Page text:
In Katerina Ierodiakonou (ed.), Colour Psychology in the Graeco-Roman World. 1253 Vandœuvres, Switzerland: pp. 43-80 (2020)

Elena Cagnoli Fiecconi
University College London
Aristotle’s works on natural science show that he was aware of the affective powers of colour. At De an. 421a13, for example, he writes that hard-eyed animals can only discriminate between frightening and non-frightening colours. In the Nicomachean Ethics, furthermore, colours are the source of pleasures and delight. These pleasures, unlike the pleasures of touch and taste, neither corrupt us nor make us wiser. Aristotle’s views on the affective powers of colours raise a question about the limits he seems to place on the affective powers of pictures at De an. 427b15-24, where he implies that pictures do not affect us immediately. In this paper, I examine the contrast between the affective powers of colour and the affective powers of pictures. I argue that colours can give rise to pleasure and pain in themselves and generate emotions incidentally. Similarly, pictures can please us or affect us in themselves and incidentally. In light of this account, I suggest that, on a plausible reading of De an. 427b15-24, the affective powers of pictures as mimetic objects are not immediate because they require an intervening cause in order to be effective. The representations of pictures and statues affect us either with the mediation of deception or with the mediation of interpretation.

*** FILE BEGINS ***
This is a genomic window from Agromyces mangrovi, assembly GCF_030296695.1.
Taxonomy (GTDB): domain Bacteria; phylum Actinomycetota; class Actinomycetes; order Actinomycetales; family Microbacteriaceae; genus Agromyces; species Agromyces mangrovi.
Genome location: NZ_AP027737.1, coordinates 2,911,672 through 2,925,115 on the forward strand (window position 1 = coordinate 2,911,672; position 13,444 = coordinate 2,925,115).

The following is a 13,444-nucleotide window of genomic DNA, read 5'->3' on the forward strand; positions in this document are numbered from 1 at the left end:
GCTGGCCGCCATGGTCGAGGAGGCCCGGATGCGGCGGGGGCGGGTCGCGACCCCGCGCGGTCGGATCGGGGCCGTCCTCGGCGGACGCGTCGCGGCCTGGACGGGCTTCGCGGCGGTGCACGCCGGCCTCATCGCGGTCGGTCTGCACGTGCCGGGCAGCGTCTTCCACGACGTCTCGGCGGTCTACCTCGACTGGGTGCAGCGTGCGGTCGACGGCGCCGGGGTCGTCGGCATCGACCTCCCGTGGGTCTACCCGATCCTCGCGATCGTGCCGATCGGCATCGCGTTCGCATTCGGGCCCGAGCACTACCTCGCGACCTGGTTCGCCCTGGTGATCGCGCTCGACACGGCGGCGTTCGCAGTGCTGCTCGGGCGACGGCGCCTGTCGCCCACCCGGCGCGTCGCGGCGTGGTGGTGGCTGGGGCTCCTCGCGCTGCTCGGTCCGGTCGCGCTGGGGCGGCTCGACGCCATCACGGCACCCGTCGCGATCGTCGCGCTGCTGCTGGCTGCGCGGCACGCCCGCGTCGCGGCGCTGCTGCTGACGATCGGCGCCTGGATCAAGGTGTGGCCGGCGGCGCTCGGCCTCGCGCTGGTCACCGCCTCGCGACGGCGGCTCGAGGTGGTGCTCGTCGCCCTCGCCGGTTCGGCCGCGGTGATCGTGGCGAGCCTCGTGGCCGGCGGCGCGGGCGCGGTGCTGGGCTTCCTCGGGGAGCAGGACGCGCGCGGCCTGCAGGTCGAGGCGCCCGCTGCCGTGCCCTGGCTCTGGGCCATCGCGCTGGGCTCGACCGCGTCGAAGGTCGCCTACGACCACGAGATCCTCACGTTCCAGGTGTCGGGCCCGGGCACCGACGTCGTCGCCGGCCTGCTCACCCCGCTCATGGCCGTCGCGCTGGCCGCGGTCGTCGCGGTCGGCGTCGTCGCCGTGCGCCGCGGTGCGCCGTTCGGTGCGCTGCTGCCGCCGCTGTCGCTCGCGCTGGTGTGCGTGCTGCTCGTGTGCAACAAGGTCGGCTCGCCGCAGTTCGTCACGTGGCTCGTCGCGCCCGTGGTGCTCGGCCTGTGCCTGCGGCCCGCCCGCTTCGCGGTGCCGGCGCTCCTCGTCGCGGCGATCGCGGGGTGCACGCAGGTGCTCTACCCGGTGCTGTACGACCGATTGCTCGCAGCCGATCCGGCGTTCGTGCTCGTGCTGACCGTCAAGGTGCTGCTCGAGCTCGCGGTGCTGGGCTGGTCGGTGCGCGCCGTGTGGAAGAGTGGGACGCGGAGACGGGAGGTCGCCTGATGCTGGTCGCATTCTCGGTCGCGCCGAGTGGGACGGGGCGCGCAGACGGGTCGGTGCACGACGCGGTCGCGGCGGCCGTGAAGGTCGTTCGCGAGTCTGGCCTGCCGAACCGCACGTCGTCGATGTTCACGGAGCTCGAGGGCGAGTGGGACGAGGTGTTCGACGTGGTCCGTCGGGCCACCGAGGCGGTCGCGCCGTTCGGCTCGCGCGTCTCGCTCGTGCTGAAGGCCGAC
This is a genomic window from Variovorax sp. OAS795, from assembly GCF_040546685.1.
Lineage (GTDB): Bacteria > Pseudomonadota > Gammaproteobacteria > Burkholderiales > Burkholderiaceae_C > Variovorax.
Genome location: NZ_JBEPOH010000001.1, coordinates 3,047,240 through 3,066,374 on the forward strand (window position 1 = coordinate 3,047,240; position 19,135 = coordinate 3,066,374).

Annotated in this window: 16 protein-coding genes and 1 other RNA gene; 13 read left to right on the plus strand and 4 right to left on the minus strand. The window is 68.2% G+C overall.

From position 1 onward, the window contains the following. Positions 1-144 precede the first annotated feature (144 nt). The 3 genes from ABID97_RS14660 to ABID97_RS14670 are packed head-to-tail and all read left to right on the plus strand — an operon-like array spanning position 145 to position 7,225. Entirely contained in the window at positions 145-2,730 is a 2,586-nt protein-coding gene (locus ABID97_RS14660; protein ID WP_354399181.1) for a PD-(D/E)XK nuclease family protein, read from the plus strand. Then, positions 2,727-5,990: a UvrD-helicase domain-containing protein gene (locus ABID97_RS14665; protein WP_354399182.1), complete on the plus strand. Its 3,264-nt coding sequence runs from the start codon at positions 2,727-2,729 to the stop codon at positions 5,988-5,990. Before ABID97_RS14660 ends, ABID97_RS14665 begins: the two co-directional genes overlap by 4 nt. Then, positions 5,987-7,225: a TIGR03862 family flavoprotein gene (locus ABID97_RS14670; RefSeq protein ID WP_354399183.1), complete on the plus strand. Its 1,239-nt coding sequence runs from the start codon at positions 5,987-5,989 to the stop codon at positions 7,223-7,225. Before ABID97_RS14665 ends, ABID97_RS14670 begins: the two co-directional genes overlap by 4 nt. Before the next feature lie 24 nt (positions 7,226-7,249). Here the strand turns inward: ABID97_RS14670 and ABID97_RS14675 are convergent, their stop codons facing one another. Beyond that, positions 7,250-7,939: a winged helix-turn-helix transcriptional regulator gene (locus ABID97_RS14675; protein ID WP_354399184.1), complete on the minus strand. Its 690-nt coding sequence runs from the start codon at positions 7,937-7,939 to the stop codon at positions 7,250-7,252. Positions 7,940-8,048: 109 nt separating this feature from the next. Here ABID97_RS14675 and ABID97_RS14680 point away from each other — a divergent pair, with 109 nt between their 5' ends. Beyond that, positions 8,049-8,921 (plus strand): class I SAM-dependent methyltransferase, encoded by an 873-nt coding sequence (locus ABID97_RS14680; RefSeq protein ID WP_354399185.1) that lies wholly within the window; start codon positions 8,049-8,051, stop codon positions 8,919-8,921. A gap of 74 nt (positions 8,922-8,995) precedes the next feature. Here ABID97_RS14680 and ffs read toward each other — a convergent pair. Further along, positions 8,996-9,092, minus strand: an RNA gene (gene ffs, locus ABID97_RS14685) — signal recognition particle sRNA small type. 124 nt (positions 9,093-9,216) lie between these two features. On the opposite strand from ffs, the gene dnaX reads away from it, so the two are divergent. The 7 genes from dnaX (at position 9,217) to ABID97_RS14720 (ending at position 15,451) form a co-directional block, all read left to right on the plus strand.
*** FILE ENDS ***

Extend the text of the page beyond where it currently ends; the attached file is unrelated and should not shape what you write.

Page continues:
Keywords Aristotle  pictures  colours  perception  phantasia
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The Fragility of Goodness.Martha Nussbaum - 1986 - Journal of Philosophy 85 (7):376-383.
The Aesthetics of Mimesis: Ancient Texts and Modern Problems.Stephen Halliwell - 2002 - Princeton, USA: Princeton University Press.

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